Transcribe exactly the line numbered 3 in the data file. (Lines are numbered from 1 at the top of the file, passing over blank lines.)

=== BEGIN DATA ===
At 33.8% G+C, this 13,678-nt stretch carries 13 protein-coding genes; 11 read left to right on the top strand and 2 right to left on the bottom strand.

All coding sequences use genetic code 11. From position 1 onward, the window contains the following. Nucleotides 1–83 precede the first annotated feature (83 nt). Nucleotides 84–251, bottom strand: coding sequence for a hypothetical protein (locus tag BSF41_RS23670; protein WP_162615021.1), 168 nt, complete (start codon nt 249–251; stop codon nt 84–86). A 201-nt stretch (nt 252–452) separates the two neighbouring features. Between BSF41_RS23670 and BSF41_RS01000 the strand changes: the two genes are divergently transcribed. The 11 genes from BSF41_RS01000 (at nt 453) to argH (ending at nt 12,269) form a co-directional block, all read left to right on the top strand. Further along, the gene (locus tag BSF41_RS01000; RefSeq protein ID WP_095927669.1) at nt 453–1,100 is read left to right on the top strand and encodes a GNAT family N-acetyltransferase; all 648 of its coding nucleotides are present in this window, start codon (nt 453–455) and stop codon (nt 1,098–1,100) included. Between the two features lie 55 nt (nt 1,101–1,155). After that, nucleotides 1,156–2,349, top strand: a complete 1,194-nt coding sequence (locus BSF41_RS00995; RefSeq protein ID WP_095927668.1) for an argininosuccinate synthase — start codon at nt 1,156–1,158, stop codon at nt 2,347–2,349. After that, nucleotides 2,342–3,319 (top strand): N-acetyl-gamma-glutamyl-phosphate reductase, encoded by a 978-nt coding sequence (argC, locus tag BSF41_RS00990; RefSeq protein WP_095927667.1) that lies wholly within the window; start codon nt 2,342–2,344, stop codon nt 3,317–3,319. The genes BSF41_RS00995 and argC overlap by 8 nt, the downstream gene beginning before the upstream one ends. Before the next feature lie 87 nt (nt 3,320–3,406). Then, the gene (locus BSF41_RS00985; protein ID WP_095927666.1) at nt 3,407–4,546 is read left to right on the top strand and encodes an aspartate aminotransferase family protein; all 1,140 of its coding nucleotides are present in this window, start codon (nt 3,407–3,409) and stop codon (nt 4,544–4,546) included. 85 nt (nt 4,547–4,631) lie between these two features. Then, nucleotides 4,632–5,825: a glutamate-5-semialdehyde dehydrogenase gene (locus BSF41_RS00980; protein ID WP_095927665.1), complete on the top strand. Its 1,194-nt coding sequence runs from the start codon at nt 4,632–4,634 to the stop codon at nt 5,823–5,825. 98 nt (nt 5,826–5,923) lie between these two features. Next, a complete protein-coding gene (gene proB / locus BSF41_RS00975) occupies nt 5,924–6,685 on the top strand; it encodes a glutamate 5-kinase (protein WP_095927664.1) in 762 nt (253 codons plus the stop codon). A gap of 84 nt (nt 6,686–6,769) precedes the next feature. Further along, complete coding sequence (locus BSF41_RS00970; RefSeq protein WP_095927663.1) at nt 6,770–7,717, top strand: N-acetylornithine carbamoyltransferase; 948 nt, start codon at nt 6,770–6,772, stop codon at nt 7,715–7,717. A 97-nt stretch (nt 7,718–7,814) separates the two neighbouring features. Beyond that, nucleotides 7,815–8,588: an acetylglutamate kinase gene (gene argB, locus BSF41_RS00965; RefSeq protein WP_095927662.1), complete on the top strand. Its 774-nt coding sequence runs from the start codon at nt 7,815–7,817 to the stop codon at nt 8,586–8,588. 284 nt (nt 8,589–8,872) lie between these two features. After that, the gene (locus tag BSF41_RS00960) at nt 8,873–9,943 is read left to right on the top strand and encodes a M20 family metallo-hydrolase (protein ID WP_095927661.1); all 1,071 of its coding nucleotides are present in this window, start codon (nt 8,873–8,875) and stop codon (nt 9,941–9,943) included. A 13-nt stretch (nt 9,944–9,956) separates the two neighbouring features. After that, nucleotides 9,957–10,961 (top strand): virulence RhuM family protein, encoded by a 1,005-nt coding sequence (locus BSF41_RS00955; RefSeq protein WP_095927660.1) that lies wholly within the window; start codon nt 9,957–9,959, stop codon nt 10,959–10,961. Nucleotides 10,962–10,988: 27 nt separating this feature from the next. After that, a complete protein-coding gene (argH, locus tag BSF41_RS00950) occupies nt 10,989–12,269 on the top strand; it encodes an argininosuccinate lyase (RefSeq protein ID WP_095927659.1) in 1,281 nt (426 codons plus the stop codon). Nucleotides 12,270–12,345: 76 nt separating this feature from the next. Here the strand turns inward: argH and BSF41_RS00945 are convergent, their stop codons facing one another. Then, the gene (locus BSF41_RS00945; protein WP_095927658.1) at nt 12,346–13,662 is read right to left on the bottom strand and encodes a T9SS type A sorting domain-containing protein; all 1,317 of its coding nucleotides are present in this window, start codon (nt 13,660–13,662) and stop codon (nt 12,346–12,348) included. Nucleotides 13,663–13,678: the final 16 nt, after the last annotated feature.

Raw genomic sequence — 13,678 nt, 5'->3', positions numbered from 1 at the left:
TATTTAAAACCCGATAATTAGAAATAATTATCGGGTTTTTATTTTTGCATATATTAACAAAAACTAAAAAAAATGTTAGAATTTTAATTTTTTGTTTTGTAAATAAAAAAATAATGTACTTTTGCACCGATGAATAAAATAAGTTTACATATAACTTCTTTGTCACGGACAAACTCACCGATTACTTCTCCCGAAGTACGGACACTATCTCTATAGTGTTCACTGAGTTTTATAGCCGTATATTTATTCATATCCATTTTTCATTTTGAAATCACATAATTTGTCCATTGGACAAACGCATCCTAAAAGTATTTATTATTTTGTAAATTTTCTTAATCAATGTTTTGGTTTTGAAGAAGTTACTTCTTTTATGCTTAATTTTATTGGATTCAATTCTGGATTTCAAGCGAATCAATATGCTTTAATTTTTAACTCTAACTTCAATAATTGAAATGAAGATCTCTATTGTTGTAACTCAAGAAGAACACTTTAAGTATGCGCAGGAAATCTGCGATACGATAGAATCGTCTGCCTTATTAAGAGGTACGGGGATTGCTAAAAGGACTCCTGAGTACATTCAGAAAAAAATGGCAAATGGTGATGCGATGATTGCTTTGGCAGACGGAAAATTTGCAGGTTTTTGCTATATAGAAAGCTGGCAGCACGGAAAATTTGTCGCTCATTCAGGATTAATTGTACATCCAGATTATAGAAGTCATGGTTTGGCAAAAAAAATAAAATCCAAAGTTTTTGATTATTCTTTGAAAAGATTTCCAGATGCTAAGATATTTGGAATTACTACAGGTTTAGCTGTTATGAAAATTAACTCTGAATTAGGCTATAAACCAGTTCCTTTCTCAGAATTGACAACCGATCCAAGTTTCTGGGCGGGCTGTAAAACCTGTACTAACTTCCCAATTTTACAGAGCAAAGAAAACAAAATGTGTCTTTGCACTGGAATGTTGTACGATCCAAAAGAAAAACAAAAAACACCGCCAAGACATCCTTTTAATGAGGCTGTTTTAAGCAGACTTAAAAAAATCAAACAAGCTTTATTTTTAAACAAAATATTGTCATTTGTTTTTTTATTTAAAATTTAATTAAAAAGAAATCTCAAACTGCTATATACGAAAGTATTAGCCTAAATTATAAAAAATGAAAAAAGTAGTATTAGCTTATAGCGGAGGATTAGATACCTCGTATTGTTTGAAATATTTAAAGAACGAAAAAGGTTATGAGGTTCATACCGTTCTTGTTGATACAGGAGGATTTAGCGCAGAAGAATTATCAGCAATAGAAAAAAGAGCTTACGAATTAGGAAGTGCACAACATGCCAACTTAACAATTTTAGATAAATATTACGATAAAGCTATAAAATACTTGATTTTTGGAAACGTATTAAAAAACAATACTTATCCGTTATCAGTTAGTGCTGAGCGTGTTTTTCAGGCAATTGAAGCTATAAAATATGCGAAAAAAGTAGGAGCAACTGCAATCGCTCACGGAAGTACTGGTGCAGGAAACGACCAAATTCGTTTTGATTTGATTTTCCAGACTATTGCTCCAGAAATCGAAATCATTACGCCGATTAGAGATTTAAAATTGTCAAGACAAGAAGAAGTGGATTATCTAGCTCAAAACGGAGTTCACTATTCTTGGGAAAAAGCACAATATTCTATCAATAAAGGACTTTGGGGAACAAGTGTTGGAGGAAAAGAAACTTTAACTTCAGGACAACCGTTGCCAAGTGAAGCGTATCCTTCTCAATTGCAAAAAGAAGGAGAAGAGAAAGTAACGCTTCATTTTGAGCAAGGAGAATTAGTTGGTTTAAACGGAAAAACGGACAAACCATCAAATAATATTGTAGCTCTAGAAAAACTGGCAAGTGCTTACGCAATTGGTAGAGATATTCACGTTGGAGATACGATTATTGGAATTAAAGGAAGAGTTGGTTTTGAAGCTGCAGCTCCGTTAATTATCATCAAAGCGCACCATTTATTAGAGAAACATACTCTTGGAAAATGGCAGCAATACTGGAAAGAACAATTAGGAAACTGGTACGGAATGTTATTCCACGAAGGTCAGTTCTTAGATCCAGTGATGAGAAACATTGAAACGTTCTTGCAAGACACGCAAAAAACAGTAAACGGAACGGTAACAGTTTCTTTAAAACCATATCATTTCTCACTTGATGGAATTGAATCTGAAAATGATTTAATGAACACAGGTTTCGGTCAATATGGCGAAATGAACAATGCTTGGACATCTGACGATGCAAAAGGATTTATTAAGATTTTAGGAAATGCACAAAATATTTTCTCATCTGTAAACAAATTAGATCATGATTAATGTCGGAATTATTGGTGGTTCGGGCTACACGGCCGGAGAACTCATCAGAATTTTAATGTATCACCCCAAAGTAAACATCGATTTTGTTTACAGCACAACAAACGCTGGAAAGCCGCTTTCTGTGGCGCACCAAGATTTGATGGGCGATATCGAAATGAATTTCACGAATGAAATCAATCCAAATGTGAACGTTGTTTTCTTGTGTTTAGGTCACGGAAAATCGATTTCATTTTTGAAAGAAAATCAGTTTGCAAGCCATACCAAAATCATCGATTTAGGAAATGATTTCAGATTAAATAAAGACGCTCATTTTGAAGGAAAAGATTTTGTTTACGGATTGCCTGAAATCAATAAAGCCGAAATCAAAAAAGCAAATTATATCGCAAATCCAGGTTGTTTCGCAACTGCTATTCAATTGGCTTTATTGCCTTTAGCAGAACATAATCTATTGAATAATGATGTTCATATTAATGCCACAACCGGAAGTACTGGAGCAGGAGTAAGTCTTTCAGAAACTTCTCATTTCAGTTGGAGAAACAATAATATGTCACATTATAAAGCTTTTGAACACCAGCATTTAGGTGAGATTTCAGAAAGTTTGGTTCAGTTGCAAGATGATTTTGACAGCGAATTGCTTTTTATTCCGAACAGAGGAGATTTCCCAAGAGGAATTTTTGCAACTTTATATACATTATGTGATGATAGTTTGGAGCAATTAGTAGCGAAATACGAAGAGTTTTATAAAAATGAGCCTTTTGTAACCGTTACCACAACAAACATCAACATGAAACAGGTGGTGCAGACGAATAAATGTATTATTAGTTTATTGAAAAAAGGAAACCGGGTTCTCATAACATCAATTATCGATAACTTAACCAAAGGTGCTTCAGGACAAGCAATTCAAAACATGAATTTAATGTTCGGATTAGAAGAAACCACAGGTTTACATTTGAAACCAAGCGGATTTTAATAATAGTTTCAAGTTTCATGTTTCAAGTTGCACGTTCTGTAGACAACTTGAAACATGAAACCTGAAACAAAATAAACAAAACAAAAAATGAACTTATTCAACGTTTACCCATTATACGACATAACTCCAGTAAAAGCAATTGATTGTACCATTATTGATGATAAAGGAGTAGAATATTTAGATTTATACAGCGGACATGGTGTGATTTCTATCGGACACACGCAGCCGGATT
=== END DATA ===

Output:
Raw genomic sequence — 13,678 nt, 5'->3', positions numbered from 1 at the left: